A recent opinion piece in the Sydney Morning Herald raised the issue of sport conversation in the workplace, emphasising its ability to exclude as sport can be significant within a culture, but not necessarily for all individuals. While this may be true, it is difficult to argue that sport should – and more importantly can – be extricated from everyday life.
An iconic scene from cult British comedy The IT Crowd, jokes about the struggles of being the person at work who doesn’t know about football. In my view the scene really highlights both sides of this argument. The person with no interest in football is forced to gain knowledge in order to be able to engage in conversation with colleagues. On the other hand, the football fan thinks he is being friendly and connecting in light conversation.
The language of sport
Sport has long infiltrated the way we speak. Colloquial language has adapted sporting analogies into every day speech, to the point where it is likely that most people never realise their origins in sport. ‘Jump the gun’ stems from the starting signal for races, while ‘hit your stride’, ‘hands down’ and ‘down to the wire’ can be traced back to horse racing. To ‘run interference’ is actually a technical play in American Football and ‘saved by the bell’ originates from boxing.
It’s true that workplace culture has shifted to collaboration more than competition, and competition is the most inherent characteristic of sport. But to say that this is a significant problem with sport influenced language – which is used subconsciously – in the workplace not only overlooks how sport has become so ingrained in language as to be inseparable, but also the image of teamwork that sport and sport influenced language can instill and inspire.
The market for sport is growing
Geography is no longer a barrier, with sport reporting and fan following going beyond what is available domestically. There is a plethora of homegrown competitions and events available for consumption, like NRL, AFL, Big Bash League, A-League and W-League, ANZ Championship and V8 Supercars. But the market for sport has grown even more in recent years to include overseas competitions such as the Super Bowl, EPL, World Series and NFL.
It is easy to understand how, with so many different options for consumption, people can begin to feel ‘left out’ when conversations on these topics arise in the workplace. Even the most avid sportsman can’t be across every type and competition available. Amidst all this, employers have the unenviable job of maintaining an inclusive atmosphere in what can be a very diverse workplace. This is not a small task, and workplace policy plays a significant role in managing employee behaviour and professional interaction.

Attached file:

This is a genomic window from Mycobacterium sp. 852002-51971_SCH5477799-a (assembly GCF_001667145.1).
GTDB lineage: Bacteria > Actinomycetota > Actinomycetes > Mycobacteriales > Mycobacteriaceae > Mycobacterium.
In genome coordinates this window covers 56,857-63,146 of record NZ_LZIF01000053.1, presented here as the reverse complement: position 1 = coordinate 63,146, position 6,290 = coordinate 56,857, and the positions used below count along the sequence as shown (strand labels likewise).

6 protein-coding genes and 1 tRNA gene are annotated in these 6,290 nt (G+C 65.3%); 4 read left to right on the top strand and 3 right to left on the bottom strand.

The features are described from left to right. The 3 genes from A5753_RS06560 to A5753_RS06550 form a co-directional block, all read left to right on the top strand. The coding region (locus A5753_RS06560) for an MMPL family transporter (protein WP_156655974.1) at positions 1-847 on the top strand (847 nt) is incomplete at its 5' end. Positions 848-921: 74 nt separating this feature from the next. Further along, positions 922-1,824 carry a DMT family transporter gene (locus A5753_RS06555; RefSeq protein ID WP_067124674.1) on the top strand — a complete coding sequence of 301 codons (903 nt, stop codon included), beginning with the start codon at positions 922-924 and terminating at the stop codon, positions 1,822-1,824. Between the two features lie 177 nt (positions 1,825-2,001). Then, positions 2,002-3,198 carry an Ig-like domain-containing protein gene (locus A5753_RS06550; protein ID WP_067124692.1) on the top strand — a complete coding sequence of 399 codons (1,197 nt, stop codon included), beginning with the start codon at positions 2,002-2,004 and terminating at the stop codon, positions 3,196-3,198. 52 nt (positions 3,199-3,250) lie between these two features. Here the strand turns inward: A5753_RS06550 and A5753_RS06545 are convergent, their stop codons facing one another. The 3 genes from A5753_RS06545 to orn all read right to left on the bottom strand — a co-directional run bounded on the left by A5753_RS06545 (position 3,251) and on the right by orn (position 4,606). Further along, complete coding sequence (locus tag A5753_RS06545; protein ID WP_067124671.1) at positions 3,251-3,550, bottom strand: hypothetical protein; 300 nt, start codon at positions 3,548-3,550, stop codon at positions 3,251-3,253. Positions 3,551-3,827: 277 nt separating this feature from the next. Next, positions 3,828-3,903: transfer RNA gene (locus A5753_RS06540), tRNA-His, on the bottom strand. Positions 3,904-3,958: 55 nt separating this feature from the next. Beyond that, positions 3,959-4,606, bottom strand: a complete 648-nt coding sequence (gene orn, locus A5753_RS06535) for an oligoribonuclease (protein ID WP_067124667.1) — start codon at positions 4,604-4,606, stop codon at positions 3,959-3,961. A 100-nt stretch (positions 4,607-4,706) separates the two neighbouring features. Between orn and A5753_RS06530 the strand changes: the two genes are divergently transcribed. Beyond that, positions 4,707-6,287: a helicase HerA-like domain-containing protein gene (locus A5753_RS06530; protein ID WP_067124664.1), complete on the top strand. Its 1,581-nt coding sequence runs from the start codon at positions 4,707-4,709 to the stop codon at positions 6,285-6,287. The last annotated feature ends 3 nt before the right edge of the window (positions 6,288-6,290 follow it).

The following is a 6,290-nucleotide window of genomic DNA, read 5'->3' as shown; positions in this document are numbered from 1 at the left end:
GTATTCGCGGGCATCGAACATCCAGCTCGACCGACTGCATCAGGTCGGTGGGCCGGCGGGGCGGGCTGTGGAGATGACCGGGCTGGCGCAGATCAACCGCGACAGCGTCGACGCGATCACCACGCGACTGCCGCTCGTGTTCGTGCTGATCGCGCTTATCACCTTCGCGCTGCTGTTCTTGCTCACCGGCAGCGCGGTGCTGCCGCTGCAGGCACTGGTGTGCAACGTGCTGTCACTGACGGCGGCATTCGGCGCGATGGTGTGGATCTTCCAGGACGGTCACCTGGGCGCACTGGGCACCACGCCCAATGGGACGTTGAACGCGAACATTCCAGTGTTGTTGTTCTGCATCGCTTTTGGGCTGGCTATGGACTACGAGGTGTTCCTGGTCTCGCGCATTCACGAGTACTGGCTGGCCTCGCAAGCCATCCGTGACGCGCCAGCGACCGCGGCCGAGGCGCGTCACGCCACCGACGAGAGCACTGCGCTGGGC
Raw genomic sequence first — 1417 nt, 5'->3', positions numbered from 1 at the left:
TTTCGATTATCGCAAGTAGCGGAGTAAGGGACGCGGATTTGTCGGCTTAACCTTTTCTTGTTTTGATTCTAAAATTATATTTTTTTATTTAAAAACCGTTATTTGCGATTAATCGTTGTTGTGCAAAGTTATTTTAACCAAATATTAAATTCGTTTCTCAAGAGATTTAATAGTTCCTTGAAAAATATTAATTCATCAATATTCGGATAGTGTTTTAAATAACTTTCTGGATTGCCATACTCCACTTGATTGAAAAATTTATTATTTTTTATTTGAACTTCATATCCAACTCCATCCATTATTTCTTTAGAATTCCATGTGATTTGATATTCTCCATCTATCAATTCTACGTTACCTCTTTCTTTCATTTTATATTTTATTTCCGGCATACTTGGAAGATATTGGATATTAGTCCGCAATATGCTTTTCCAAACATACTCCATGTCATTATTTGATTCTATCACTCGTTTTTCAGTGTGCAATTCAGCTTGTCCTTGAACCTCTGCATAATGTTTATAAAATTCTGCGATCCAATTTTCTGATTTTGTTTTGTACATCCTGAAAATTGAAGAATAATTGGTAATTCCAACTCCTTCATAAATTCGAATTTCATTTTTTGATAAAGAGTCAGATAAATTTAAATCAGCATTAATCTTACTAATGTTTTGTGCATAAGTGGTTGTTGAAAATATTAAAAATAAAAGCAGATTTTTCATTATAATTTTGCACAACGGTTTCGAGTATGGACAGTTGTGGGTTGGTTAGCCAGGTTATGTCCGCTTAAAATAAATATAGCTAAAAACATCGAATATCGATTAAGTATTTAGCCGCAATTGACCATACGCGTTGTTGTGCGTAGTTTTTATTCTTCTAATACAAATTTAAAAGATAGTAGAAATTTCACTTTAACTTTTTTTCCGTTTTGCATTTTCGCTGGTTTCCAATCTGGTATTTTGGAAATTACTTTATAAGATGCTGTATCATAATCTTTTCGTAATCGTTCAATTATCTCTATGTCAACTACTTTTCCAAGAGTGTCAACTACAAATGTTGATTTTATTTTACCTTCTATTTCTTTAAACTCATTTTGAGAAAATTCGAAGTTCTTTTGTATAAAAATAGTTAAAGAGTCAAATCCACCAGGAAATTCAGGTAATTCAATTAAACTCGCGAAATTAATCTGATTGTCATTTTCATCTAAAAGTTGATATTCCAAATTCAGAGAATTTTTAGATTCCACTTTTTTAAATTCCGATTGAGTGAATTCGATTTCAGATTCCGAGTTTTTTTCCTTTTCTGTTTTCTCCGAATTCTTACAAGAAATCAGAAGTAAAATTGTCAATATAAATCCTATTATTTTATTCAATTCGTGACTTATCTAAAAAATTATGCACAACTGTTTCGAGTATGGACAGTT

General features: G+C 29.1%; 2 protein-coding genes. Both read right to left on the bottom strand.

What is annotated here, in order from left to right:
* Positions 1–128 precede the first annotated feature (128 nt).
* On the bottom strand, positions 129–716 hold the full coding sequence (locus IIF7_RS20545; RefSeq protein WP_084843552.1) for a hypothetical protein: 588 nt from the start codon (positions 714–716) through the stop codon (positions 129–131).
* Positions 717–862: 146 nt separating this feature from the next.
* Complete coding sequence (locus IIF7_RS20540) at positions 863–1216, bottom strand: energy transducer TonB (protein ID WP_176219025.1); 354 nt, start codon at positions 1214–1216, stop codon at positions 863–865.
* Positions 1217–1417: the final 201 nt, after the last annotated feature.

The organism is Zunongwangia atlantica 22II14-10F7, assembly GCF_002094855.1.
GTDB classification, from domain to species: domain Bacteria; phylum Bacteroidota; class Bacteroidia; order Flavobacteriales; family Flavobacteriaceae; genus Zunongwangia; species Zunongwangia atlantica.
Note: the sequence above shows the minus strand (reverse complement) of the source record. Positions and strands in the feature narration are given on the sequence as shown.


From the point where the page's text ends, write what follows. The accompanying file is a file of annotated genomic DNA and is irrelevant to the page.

But is it really possible to control behaviour as far as appropriate conversation topics, and where do you then draw the line?
Perhaps it is possible to limit discussion of local competitions that run for a regular and lengthy season. It must be difficult to work in Melbourne where AFL is a way of life as much as it is a sport. When there are multiple games on each weekend for a number of months, the opportunity for prolonged and regular discussion is significantly increased. On the other hand, major event sporting, such as the Olympics, World Cups and the Melbourne Cup, can often gather the attention of larger groups – even those who wouldn’t generally consider themselves sports fans. There is no logical way that you can put a partial ban on sport conversation without including all types.
Diverse society has diverse interests
The question then becomes even more complex. If sport is banned, there are many other areas of interest and discussion that can be considered as equally exclusionary. In the last 20 years, television viewing options have become more diverse. Digital TV has opened up new channels for free-to-air and web streaming like Netflix has revolutionised the ability to ‘binge watch’ whole seasons in one sitting.
For those who don’t watch a lot of TV, or who are late to join a cult show following, water cooler discussion about the latest revelation on Game of Thrones can be just as daunting – particularly when they start spouting phrases like ‘Winter is Coming’ and ‘Hold the Door’ that to a non-viewer have no real connotation. In many ways, TV as a conversation topic is even more divisive than sport in the workplace as it is somewhat time-sensitive: seasons and series are finite, story lines vary from year to year and the attention span of viewers moves on quickly. Unintentional ‘spoilers’ can also sour interpersonal relationships.
When you spend roughly a third of your life working, it is important to enjoy what you do. A big part of that is building connections with your colleagues, which in turn strengthens collaboration and teamwork. The foundations for these connections are light conversation and anecdotes, which are frequently provided by recent events. Sport is the one of the best options for these moments, it is rarely as polarising as politics, and even the most contradictory opinions can be joked about. The real problem in banning sport conversation in the workplace, is that, rather than create unity it will merely create more opportunity for people to feel excluded. It is impossible to say one person’s interest is forbidden when another’s isn’t. Workplaces are moving towards being more flexible, connected and informal, and placing bans on some or all non-work related topics is a step in the wrong direction.